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Laying the Groundwork
By Mike Roberts - 02/12/2004 - 07:39 PM EST

You've probably heard this cliche a million times, but here goes: no one cares how much you know until they know how much you care. The reason this has even become a cliche is because it rings so true with so many people. What it illustrates is the simple fact that words alone don't cut it. Like Paul Harvey points out, there's always "the rest of the story."

Writing a column on communication presents a challenge to me. If I fail to communicate properly, then not only did I not get an idea across, but my integrity for writing about communication is shot because I obviously failed to do what I'm writing about. Believe me, I don’t think I’m the final say on communication, but I have had some unique experiences that have enabled me to see how communication or the lack thereof affects the process of songwriting. So, here I go bravely with my first installment of "Can We Talk: Communication Skills for Songwriters."

One area of communication that seems key to me (and I invite your response to this) is the area of communicating ideas to other musicians. This is especially true when it involves a songwriter trying to express him- or herself to a musician who plays an instrument he or she doesn't play. Being a multi-instrumentalist myself, I've had the luxury of always being able to express my ideas with some degree of clarity to another musician or band member, simply because I understood the instrument. And I'm not only talking about the theoretical side of things but also the street terms, the touchy-feely issues, the ego issues and the references to other great musicians in that particular field. Unlike me, however, a number of songwriters do not play more than one instrument, and quite a few don't play any at all—at least not proficiently.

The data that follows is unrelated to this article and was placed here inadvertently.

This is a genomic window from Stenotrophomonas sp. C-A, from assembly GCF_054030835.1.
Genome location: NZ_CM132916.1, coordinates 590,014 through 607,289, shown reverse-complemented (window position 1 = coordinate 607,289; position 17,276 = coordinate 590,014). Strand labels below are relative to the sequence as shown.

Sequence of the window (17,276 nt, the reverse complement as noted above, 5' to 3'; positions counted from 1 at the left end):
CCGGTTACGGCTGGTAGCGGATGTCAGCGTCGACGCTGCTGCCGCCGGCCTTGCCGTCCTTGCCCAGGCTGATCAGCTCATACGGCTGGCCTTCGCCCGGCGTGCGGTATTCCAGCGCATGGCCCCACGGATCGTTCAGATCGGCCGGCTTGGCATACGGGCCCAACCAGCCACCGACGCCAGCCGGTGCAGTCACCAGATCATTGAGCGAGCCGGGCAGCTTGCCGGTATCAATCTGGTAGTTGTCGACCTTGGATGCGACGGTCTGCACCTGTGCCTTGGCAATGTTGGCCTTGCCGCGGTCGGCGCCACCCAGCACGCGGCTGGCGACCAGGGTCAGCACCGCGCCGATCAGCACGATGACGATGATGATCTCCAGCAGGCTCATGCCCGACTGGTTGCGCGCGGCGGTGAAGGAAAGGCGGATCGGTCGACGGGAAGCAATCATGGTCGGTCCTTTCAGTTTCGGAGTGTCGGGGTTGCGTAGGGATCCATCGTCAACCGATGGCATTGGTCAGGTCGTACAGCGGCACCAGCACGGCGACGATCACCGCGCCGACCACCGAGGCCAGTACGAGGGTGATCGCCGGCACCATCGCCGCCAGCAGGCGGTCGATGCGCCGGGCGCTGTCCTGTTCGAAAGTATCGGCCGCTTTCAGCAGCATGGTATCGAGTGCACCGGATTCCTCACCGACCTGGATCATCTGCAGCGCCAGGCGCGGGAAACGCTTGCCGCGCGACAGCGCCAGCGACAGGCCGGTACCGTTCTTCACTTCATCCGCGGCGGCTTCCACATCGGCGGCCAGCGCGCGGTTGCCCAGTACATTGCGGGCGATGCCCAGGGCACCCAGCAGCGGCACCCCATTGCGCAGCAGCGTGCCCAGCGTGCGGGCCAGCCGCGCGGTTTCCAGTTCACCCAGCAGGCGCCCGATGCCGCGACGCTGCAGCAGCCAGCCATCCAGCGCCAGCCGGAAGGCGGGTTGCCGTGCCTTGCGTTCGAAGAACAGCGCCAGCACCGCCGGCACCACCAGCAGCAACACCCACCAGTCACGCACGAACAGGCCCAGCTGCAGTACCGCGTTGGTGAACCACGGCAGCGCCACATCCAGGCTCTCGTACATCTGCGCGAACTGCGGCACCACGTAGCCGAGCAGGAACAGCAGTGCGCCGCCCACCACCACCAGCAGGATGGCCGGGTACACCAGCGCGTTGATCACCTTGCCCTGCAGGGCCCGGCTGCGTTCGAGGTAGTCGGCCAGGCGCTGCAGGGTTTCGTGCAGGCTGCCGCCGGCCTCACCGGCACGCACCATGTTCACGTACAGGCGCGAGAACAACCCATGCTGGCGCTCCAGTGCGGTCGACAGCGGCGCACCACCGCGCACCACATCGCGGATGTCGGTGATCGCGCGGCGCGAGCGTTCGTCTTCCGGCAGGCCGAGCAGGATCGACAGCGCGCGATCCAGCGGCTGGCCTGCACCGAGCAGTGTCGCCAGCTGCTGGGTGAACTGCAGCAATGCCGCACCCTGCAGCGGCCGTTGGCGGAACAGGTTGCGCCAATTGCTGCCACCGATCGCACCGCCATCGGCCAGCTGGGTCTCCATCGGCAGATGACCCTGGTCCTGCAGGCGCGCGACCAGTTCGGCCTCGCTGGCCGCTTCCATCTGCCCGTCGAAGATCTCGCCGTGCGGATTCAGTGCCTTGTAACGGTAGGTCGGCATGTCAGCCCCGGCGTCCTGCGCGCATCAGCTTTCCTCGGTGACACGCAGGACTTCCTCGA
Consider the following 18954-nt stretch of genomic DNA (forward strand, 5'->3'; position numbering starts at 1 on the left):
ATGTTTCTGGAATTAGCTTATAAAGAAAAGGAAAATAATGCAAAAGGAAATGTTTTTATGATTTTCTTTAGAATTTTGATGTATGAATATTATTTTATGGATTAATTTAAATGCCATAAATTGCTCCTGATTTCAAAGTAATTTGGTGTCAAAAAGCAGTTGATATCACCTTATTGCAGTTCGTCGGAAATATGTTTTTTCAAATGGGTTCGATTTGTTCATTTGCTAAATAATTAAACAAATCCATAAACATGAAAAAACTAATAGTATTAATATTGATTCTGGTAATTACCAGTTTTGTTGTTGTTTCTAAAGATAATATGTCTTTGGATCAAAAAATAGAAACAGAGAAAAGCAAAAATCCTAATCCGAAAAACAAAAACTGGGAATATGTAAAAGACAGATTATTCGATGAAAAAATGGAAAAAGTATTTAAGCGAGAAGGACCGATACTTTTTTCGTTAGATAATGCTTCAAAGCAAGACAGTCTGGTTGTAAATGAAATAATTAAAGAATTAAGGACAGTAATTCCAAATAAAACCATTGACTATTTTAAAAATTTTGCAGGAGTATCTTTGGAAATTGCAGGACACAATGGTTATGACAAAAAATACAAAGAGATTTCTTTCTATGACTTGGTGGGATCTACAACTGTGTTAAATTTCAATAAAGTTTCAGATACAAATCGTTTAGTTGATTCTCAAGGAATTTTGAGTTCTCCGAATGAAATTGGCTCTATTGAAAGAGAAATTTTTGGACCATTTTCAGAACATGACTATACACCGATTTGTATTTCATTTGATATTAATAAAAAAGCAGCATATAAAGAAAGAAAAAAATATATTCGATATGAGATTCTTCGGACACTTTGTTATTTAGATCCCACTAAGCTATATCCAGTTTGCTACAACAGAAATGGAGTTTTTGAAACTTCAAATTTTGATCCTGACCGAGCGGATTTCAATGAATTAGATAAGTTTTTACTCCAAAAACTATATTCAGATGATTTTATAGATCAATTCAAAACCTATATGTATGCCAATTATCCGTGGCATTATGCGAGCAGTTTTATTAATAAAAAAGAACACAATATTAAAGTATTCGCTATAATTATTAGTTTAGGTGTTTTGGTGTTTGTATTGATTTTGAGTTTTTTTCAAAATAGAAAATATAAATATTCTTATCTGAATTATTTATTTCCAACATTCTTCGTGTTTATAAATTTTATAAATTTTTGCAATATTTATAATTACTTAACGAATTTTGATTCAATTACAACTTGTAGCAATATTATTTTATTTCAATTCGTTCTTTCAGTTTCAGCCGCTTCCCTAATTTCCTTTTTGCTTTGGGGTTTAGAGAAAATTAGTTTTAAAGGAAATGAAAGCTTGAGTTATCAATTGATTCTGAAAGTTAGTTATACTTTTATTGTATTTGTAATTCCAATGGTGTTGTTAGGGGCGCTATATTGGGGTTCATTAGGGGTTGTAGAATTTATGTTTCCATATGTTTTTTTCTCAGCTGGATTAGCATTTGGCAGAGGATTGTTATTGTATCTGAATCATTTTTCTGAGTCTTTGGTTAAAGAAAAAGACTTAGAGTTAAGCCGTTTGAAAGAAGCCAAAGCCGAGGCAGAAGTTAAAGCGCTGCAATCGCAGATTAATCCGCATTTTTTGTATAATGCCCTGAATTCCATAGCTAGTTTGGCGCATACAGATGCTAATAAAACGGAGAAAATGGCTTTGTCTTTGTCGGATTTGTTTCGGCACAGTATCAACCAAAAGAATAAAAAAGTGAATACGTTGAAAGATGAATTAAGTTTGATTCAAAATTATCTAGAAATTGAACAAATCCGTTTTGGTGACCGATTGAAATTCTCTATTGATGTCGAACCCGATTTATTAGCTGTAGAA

Now, I'm not down on songwriters that have limited instrumental skills. To the contrary, I think songwriting in and of itself is it's own "instrument." As much as I have done musically speaking over the last twenty years, to this day lyrics just are not my strength AT ALL. There are certain lyricists I listen to that make me feel the same way I did the first time I ever noticed the electric guitar (which was Neal Schon's playing on “Any Way You Want It” in the movie Caddyshack... I was only 10 but those are still some great riffs!). The lyrical artist taps into something that I don't know if I'll ever tap into. Yet again, many of them couldn’t have done it without the backing of a band or a skilled musical collaborator to help turn their ideas into reality. That process of bridging two worlds seems to be one of the greatest ongoing challenges, and it is that process that is the overriding theme of this column.

Now let me return to the first thing I said about words not being enough. We all know that two different people could say the exact same words but in two different contexts and get two entirely different results. Context is the soil in which the seeds of words take root and spring up into either beautiful, life-giving foliage or nasty, destructive weeds. If I can summarize what I think are the basic ground rules of effective communication, I would say that it revolves around a humble self-awareness, mutual respect, understood assumptions and a commitment to dialogue. To me, these issues underlie all attempts to express ourselves to others. Here’s a little more explanation: